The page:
It's come to this:
As has been stated by numerous legal scholars, I have the absolute right to PARDON myself, but why would I do that when I have done nothing wrong?
First off, Rudy Giuliani is hardly a "legal scholar". Second of all, actual "legal scholars" are quite divided on the question, though not on its likely political effects:
Some law experts say Donald Trump probably could pardon himself from the Russia probe if he wanted to, as lawyer Rudy Giuliani touted Sunday morning on various political shows, while other scholars called it doubtful.
"I actually think he's probably right," Samuel Morison, a lawyer who formerly worked in the Justice Department's Office of the Pardon Attorney, told the New York Post.
"That's part of the structure of the Constitution. I'm not saying that it would be a good thing, I think it would be kind of crazy," he added. "He might well get impeached if he did it."...
Former U.S. Attorney for the Southern District of New York Preet Bharara doubts Giuliani.
"I think (if) the president decided he was going to pardon himself, I think that's almost self-executing impeachment," Bharara told CNN Sunday. "Whether or not there is a minor legal argument that some law professor somewhere in a legal journal can make that the president can pardon, that's not what the framers could have intended. That's not what the American people, I think, would be able to stand for." [emphases added]
Did I mention in the sub-headline that not even Tricky Dick and Sick Willie ever tried pardoning themselves in their impeachment confrontations (Nixon resigning before his could be implemented)? I'm pretty sure I did.
So let's examine the question objectively. The president's pardon power is set forth in Article II, Section 2, Clause 1 of the United States Constitution as follows: "....and he shall have Power to grant Reprieves and Pardons for Offenses against the United States, except in Cases of Impeachment". The latter being because the power of impeachment belongs to Congress, not the president. Nowhere in that clause is the president given explicitly enumerated power to pardon himself for "offenses against the United States" (i.e. federal crimes); consequently the constitutional originalist (or Madisonian, if you will) take on self-pardoning is that it would be an unconstitutional power grab by any president who attempted it and therefore illegal. On the other hand, nowhere in the rest of the founding document nor in the twenty-seven Amendments is there any express prohibition against a president pardoning himself, either, leading to the "living, breathing" (or Hamiltonian) interpretation that absent such explicit restriction, anything goes. Small wonder that Trump took the latter view, since that's the one that he thinks helps him. And redcaps think he's upholding the Constitution.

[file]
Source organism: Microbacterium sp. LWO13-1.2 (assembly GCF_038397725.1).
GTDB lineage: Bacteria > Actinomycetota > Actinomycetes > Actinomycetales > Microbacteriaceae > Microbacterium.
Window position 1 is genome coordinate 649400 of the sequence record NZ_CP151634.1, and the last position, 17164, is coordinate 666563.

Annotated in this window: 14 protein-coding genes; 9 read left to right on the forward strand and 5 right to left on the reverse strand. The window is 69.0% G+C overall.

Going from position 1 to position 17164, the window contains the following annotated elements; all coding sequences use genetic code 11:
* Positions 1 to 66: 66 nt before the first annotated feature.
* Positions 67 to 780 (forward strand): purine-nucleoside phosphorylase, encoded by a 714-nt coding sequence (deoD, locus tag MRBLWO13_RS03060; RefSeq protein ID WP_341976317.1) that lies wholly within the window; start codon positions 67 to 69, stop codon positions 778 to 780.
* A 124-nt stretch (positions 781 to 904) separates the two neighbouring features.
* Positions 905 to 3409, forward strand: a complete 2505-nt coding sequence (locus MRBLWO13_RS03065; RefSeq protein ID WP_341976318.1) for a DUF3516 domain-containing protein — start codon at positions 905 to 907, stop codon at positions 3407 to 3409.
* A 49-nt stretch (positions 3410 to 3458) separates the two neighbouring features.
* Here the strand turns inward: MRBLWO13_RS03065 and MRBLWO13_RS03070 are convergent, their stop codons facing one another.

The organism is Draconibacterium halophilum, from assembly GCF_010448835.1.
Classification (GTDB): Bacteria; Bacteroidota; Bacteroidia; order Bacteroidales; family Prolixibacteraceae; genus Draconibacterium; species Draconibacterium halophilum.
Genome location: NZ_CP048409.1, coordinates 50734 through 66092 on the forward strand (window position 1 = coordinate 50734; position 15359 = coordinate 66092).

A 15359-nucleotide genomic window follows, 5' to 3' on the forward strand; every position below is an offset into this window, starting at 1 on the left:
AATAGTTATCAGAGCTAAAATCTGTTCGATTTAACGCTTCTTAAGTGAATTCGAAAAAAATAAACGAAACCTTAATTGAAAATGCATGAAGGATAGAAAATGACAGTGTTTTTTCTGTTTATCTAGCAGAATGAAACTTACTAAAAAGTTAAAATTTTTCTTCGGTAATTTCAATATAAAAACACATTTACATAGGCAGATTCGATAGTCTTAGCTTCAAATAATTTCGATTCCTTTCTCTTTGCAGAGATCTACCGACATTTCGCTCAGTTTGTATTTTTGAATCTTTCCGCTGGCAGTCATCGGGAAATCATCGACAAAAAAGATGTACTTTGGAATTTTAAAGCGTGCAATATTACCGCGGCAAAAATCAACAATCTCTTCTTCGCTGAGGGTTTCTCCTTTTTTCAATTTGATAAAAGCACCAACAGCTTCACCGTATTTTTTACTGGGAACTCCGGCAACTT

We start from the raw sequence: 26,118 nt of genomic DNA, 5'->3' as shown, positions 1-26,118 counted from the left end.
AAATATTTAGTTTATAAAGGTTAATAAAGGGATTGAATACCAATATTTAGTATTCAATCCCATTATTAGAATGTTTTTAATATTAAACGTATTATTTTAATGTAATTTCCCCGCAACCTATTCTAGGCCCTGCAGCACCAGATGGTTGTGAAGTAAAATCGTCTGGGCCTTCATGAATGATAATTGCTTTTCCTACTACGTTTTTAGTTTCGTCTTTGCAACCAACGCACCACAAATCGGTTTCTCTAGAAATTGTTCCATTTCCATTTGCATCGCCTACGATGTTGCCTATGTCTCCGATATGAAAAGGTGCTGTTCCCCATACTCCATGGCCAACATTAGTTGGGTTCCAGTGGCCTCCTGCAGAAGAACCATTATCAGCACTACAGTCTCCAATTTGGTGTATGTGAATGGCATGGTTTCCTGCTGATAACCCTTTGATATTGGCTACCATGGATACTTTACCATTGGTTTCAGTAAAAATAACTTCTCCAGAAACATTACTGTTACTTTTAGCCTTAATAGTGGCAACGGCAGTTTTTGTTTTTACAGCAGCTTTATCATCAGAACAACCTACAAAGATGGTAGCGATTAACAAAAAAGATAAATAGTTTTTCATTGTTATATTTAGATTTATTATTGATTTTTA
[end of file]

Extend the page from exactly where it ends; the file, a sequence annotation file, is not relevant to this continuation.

The truth of the matter is that presidential self-pardoning is a gray area, neither clearly allowed nor clearly disallowed, leaving it in the realm of politics to decide. Which is why even those "legal scholars" who take the Hamiltonian side - and even hacks like "America's Mayor" - don't even bother denying that Trump pardoning himself would be political suicide. Which is also why no president has ever tried to do so, and why I believe the question was not addressed by the Founders. Remember John Adams' benediction when he moved into the White House: "I pray to heaven to bestow the best of blessings on this house and on all that shall hereafter inhabit it. May none but honest and wise men ever rule under this roof." The Revolutionary generation, being mostly Christians, understood sinful human nature, and that not every future president would live up to President Adams' exhortation. But I don't think they ever thought there'd be a time when the American people would elect somebody so corrupt and even criminal as their president that the question of self-pardon would ever arise. The Constitution's authors were wise, ingenious, foresightful, but they were neither clairvoyant nor omniscient. They simply could not have imagined people like the Clintons, Barack Obama, and Donald Trump ever being allowed anywhere near national power.